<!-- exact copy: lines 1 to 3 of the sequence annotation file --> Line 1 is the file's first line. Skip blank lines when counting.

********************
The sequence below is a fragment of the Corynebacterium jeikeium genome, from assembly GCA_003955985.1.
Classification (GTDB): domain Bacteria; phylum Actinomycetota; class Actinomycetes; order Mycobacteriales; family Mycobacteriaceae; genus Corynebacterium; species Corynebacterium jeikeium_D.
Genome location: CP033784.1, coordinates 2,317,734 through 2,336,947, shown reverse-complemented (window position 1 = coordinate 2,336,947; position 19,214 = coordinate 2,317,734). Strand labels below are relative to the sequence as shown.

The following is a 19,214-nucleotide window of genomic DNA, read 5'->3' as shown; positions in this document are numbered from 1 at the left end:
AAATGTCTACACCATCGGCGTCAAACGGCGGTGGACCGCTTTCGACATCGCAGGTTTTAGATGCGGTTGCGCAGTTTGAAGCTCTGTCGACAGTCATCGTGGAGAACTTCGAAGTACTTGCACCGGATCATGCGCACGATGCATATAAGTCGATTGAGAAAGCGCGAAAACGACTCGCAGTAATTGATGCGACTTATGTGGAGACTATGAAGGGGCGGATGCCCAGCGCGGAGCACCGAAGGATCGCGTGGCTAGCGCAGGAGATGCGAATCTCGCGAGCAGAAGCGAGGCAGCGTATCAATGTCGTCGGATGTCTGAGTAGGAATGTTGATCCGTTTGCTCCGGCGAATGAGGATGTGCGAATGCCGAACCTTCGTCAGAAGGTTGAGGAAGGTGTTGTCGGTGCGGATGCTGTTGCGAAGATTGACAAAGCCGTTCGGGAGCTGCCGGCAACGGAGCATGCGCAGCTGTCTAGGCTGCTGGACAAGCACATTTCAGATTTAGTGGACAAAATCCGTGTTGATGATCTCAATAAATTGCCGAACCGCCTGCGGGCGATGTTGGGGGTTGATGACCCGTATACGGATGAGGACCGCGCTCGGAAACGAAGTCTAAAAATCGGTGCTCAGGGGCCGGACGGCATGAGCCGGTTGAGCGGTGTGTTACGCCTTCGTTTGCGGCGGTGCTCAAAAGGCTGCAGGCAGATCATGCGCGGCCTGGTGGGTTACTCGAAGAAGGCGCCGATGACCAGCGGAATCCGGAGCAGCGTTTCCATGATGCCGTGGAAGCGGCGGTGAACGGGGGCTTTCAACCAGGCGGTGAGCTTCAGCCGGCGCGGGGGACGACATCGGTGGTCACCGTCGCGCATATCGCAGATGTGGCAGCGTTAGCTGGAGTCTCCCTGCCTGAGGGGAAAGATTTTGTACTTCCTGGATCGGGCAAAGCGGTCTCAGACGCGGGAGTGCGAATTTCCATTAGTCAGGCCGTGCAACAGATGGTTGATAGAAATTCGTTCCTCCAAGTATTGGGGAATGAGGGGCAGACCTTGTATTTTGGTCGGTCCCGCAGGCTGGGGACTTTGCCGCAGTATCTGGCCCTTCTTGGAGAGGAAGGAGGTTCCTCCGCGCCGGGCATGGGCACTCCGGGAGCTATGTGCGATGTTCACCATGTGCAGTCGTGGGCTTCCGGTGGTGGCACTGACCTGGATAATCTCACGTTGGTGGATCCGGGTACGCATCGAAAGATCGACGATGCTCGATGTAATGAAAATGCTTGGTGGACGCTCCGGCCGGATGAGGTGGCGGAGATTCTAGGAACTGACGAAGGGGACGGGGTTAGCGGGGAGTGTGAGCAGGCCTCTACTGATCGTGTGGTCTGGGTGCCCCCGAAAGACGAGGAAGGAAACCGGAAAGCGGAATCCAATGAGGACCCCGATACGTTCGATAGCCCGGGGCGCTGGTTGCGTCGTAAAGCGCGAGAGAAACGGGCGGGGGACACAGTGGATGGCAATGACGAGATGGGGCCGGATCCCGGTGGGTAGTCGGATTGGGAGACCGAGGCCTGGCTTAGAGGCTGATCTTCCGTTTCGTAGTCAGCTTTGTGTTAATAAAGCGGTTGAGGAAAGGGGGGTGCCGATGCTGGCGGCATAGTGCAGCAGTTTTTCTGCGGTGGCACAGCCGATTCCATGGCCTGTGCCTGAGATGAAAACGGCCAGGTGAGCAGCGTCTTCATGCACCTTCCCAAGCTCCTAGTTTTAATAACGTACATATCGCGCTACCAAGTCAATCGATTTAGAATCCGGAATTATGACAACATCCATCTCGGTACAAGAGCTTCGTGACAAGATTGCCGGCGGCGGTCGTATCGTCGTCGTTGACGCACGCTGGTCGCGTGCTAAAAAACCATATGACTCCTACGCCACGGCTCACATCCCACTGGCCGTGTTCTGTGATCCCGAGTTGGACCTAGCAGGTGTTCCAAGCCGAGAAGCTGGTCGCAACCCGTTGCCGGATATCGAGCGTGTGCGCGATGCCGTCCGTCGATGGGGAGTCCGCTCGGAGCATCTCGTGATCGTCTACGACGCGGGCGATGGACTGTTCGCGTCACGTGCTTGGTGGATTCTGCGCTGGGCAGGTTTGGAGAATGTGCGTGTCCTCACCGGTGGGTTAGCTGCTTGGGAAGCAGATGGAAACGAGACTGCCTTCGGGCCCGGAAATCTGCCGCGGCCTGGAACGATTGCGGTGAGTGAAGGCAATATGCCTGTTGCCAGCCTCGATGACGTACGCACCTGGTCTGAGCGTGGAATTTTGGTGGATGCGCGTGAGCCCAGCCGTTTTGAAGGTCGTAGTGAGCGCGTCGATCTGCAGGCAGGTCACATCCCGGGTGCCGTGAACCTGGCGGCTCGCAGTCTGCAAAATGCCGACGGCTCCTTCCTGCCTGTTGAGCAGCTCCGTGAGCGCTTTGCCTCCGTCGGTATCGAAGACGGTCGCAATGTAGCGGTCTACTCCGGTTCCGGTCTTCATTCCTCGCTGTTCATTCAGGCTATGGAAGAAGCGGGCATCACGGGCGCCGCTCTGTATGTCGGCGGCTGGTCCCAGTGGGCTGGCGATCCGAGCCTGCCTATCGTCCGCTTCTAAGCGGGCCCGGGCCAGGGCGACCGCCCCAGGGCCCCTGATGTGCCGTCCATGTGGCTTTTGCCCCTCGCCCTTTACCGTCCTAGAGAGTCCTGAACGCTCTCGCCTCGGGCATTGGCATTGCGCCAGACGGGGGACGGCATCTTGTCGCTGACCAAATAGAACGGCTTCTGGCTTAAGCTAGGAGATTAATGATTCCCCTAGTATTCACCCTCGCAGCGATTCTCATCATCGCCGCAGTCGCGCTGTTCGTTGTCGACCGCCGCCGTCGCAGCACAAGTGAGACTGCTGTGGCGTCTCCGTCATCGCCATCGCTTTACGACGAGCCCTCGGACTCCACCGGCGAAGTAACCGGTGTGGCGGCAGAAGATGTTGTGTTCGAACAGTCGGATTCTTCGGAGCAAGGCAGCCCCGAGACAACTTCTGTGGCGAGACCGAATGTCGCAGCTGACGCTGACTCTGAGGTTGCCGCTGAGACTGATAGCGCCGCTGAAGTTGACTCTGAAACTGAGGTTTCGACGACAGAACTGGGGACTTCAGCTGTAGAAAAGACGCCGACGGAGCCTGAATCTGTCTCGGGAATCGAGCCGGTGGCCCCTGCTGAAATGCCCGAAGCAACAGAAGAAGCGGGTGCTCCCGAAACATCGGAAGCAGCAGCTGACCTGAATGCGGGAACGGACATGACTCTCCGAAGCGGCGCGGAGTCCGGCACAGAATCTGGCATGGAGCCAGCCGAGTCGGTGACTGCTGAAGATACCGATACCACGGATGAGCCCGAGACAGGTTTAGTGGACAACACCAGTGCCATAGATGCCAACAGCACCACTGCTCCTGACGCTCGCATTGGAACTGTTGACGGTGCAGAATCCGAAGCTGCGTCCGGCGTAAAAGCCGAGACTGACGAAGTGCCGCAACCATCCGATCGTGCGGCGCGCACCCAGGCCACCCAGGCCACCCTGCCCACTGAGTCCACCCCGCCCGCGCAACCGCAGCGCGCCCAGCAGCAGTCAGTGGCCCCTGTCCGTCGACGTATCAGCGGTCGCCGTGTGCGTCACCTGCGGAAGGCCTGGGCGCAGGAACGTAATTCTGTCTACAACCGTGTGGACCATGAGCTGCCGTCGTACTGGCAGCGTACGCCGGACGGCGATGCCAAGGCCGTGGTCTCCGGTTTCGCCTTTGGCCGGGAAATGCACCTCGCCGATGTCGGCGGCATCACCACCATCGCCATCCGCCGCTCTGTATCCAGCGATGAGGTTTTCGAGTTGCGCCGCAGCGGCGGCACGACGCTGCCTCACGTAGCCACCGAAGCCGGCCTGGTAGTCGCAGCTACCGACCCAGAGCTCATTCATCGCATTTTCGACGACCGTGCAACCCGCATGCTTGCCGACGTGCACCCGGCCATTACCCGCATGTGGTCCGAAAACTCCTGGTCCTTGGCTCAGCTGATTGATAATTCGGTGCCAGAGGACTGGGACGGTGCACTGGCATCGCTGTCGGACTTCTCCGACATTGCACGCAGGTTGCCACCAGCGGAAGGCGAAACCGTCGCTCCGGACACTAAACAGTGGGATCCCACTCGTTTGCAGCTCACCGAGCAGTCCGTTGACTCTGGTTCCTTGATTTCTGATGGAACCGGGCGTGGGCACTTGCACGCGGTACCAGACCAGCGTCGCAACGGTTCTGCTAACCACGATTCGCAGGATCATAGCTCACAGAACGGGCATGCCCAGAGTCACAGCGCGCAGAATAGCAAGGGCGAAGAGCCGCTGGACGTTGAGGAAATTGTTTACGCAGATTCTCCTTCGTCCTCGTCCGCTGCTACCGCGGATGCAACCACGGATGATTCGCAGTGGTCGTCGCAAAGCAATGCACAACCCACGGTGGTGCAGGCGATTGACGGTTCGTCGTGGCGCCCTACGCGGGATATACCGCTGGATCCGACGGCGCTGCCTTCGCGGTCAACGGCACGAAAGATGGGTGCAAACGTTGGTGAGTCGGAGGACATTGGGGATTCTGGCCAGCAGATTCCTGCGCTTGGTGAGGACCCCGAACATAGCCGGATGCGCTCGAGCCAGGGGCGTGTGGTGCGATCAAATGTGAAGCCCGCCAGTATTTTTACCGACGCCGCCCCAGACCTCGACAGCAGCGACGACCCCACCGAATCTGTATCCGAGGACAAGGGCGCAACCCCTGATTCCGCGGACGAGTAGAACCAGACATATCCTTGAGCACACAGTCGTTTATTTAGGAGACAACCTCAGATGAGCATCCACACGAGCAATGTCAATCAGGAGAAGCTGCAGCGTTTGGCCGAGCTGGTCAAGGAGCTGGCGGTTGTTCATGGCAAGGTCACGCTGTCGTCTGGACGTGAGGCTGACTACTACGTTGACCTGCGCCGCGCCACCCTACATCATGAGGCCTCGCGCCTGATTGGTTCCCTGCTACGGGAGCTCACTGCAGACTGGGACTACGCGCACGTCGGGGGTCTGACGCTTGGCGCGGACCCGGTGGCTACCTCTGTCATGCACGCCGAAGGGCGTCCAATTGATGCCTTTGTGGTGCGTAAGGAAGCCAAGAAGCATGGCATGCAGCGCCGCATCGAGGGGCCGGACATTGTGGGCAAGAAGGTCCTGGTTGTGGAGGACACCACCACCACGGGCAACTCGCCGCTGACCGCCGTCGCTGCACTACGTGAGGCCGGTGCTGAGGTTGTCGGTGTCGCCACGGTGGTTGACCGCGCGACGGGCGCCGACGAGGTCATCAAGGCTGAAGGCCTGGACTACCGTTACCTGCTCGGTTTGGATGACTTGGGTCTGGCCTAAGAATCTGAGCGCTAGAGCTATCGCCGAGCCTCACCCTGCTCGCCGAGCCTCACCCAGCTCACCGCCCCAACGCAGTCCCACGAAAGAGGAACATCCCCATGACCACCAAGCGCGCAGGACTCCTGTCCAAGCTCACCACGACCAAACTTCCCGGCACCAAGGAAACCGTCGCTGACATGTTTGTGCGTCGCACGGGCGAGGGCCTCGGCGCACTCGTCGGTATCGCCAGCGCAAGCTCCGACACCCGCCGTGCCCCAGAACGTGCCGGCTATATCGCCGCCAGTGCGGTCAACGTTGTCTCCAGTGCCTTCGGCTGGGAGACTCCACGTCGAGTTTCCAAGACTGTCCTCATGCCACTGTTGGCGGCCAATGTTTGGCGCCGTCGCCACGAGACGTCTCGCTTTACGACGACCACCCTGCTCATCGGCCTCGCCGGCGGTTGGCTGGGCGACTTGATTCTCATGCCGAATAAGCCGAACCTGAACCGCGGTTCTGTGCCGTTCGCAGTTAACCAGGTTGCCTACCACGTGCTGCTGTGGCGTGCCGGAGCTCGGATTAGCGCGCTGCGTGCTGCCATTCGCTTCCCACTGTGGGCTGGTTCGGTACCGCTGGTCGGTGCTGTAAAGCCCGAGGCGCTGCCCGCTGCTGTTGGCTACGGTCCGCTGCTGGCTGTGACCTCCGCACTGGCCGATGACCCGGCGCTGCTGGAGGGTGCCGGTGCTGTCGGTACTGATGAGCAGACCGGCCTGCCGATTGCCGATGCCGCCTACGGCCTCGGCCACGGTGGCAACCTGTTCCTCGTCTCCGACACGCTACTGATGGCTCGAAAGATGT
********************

The sequence below is a fragment of the Corynebacterium jeikeium genome, from assembly GCA_003955985.1.
Classification (GTDB): domain Bacteria; phylum Actinomycetota; class Actinomycetes; order Mycobacteriales; family Mycobacteriaceae; genus Corynebacterium; species Corynebacterium jeikeium_D.
Genome location: CP033784.1, coordinates 2,317,734 through 2,336,947, shown reverse-complemented (window position 1 = coordinate 2,336,947; position 19,214 = coordinate 2,317,734). Strand labels below are relative to the sequence as shown.